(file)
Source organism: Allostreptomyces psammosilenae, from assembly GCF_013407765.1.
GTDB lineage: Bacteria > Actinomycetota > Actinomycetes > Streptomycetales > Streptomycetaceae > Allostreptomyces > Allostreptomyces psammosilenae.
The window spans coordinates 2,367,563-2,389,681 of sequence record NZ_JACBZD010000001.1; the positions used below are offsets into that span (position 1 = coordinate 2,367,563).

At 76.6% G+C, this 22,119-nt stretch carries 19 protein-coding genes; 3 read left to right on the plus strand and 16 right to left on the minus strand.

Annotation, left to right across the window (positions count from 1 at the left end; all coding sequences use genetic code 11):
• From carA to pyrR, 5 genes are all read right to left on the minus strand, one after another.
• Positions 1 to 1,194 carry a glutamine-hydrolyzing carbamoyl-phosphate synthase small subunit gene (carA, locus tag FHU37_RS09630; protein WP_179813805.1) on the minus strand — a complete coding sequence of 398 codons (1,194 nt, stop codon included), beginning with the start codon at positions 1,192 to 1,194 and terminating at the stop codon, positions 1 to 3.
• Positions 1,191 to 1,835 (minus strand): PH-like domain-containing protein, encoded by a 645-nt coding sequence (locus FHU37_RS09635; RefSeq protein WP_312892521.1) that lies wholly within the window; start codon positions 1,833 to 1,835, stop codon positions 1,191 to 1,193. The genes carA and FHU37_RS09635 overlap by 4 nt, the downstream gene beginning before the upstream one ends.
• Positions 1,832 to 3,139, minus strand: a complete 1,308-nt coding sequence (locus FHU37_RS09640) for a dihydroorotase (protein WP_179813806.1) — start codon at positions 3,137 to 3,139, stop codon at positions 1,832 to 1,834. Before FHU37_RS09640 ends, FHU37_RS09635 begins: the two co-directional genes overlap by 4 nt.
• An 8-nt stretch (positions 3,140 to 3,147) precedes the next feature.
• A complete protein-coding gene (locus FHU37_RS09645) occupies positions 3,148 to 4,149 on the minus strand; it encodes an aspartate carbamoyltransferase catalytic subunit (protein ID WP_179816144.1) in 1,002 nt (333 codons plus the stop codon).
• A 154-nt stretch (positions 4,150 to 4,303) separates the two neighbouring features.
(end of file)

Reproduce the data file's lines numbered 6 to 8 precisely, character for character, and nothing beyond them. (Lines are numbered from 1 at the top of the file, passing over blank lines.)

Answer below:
• From carA to pyrR, 5 genes are all read right to left on the minus strand, one after another.
• Positions 1 to 1,194 carry a glutamine-hydrolyzing carbamoyl-phosphate synthase small subunit gene (carA, locus tag FHU37_RS09630; protein WP_179813805.1) on the minus strand — a complete coding sequence of 398 codons (1,194 nt, stop codon included), beginning with the start codon at positions 1,192 to 1,194 and terminating at the stop codon, positions 1 to 3.
• Positions 1,191 to 1,835 (minus strand): PH-like domain-containing protein, encoded by a 645-nt coding sequence (locus FHU37_RS09635; RefSeq protein WP_312892521.1) that lies wholly within the window; start codon positions 1,833 to 1,835, stop codon positions 1,191 to 1,193. The genes carA and FHU37_RS09635 overlap by 4 nt, the downstream gene beginning before the upstream one ends.